All official Government traffic would be given priority in war time for telegraphing across the Atlantic leading to delays of up to twenty four hours to get stories flashed across the great ocean. The AP by passed much of this log jam by using the more expensive private telegraphs often from the west coast of France, thus also by passing official British censorship who would have to clear every word being sent from Britain. This was costing the news agency $2,000* per day but it was deemed worth it as they supplied more newsrooms that their rivals.

On Wednesday morning Forrest made his way promptly to the UP offices on Bouverie Street and to his editor Ed Keen who immediately agreed with him that he should make his way to Dublin. With the words ‘go to it’ still ringing in his ears he quickly grabbed a travel bag he kept at the offices just for such a fast deployment and his trusted portable typewriter. He was already familiar with the routes to Ireland after his 1915 visit to cover the Lusitania disaster. He hailed a taxicab and made his way to Paddington railway station to catch the train that would take him to Fishguard in Wales and then make his way across the Irish Sea to Rosslare in County Wexford, the route he used to get to Queenstown.

Once at Paddington he made his way to the ticket office only to be disappointed as he had just missed the train and thus his chance to reach Dublin before any other reporters to obtain the exclusive scoop for his employers, a journalistic gold medal.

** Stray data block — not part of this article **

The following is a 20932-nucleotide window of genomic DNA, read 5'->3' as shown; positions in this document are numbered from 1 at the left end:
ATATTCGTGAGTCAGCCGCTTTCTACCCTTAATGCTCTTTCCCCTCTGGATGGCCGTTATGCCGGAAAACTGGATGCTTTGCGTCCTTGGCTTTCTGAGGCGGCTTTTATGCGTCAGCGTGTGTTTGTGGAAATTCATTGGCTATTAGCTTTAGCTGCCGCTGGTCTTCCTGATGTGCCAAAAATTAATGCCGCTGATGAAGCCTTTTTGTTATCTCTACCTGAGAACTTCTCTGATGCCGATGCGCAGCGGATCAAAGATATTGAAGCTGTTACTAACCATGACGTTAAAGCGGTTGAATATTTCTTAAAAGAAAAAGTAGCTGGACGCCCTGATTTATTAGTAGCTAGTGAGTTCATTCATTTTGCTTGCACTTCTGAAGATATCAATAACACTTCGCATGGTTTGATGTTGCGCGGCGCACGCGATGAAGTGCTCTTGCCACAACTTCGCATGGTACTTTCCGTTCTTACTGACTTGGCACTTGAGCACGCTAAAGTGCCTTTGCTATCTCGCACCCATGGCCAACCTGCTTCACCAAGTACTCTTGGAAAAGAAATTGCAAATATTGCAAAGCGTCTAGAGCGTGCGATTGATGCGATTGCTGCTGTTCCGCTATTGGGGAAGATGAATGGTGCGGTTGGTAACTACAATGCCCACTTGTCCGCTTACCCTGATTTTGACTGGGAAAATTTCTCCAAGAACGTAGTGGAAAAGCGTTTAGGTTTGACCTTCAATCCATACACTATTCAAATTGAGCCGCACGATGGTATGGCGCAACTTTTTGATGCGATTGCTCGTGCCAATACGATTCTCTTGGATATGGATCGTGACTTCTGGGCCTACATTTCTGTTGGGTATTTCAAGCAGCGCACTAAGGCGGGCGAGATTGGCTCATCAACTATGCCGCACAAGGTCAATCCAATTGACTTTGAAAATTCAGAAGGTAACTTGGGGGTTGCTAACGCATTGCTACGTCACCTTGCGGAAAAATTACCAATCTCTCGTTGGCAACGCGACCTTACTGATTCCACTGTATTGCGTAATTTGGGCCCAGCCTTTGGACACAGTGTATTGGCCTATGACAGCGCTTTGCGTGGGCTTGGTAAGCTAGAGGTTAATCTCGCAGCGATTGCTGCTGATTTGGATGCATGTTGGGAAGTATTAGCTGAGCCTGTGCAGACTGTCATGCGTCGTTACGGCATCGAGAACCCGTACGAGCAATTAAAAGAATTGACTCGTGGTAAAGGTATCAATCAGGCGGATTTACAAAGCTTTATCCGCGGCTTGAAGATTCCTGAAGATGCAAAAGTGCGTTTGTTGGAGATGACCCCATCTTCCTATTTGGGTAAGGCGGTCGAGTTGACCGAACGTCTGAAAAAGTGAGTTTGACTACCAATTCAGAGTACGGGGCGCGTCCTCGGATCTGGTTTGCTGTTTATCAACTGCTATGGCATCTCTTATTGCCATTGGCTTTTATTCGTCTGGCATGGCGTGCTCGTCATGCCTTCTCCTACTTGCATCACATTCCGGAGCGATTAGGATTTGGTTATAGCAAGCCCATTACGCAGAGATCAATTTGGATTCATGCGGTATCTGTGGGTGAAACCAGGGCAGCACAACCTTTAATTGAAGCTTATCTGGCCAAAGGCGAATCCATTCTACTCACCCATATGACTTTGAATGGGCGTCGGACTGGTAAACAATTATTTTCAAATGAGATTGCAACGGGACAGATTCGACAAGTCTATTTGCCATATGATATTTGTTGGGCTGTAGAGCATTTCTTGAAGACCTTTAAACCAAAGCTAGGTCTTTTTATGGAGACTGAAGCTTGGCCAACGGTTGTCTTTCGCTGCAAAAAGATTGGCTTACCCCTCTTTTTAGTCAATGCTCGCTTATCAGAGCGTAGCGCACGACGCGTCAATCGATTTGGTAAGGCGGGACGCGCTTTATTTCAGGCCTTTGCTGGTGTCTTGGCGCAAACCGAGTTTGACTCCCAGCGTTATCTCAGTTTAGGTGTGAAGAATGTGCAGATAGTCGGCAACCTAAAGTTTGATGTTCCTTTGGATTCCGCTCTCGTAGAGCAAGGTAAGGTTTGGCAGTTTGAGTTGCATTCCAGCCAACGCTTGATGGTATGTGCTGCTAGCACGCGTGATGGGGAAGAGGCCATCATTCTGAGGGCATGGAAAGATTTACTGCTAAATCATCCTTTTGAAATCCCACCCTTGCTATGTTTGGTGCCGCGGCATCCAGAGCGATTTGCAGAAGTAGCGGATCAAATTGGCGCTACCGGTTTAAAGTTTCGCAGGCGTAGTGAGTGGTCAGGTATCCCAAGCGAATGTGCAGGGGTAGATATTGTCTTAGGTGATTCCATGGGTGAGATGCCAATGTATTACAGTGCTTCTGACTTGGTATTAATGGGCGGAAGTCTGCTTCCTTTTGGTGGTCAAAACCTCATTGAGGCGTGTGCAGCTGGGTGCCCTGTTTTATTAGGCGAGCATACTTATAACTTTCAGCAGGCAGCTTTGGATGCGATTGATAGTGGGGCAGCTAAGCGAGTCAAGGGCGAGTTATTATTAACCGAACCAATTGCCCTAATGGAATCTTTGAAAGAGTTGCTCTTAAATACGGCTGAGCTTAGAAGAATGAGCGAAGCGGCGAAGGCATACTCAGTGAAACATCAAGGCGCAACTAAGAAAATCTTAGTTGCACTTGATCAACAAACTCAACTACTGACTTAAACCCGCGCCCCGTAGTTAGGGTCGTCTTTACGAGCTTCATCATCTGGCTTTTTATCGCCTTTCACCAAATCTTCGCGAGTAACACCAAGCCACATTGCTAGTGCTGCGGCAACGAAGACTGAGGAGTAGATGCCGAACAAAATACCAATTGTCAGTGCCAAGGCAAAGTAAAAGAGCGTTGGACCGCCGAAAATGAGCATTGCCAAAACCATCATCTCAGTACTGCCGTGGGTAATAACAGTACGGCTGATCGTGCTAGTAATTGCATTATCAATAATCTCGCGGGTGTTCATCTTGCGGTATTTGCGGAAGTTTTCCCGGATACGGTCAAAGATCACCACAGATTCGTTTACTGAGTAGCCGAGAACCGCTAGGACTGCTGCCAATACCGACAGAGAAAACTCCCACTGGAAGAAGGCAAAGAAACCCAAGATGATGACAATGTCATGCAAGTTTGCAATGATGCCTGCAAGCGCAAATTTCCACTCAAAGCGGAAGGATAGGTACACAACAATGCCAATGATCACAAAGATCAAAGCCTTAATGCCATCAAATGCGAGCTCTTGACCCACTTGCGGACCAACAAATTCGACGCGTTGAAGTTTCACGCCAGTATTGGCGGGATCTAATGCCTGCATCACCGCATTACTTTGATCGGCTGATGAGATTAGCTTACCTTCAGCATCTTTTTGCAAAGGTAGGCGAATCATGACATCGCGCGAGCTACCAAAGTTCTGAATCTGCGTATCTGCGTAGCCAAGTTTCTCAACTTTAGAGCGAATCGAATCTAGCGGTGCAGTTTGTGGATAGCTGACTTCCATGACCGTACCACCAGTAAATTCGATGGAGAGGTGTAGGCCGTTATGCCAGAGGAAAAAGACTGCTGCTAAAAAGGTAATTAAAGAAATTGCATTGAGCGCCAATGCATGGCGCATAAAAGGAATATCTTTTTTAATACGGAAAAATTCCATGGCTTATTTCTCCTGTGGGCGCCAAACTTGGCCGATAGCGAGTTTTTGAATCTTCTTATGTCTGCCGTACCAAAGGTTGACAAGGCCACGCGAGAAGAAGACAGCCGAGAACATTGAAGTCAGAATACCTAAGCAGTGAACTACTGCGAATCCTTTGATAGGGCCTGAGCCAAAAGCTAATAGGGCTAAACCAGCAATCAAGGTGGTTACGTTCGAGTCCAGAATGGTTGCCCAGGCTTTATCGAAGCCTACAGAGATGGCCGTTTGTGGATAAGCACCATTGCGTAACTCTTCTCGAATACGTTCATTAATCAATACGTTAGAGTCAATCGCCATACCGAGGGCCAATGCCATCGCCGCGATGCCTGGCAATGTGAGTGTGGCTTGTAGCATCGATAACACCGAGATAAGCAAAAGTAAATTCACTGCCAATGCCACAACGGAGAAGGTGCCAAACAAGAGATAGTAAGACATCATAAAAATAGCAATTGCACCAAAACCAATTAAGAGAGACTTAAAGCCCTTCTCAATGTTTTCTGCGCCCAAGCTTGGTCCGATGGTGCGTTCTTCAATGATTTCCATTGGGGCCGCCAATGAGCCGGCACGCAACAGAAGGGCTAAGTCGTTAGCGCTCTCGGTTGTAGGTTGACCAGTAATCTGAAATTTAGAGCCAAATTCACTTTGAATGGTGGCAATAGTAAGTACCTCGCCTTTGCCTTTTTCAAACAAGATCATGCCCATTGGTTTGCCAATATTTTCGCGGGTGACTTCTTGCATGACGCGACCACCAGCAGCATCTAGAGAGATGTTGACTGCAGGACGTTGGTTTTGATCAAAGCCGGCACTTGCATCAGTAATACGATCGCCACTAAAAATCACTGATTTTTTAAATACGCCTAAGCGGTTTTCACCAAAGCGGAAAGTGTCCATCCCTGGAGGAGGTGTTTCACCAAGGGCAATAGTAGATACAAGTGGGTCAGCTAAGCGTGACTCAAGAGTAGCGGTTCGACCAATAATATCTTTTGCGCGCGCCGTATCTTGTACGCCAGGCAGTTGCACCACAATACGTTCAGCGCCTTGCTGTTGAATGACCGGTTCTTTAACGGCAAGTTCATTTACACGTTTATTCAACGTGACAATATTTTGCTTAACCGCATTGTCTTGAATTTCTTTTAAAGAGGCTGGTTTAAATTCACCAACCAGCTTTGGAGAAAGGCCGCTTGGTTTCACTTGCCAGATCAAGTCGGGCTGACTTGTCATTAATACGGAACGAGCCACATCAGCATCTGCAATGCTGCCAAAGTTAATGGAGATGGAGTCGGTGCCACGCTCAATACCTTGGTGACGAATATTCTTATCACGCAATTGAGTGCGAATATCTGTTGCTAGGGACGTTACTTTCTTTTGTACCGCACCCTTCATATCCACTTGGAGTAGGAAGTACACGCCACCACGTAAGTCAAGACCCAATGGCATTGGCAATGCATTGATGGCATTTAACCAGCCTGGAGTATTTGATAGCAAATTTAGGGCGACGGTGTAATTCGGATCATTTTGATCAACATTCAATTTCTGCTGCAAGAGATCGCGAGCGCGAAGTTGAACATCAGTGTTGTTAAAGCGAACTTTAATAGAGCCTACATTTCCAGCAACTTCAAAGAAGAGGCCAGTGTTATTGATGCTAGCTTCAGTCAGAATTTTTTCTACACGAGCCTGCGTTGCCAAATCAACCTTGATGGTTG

As he stepped away from the ticket kiosk he met a fellow reporter, the Scottish born Robert Berry from his rival wire service Associated Press. They mused as to what to do next with returning to their respective offices not a viable option. At this stage they realised the folly of both of their original plan of getting a ferry from Fishguard as this would have meant travelling northwards the ninety five miles to Dublin through both rebel and Crown forces cordons that may have been set up around the capital.

A look at the curtailed train timetables as a result of the war and the military use of the railway lines, they noticed that a train would depart shortly from Euston Station heading for the naval port of Holyhead in North Wales. The men shared a cab the short distance up the Marylebone Road to Euston Station. As they arrived at the station Forrest realised that as an American citizen in wartime London he would have difficulty in purchasing a rail ticket to a British naval port. But once they got inside the main concourse this problem was overcome as even though Berry worked for an American news service, his Scottish birth and British passport allowed his to purchase two tickets without any complicating questioning or further delays.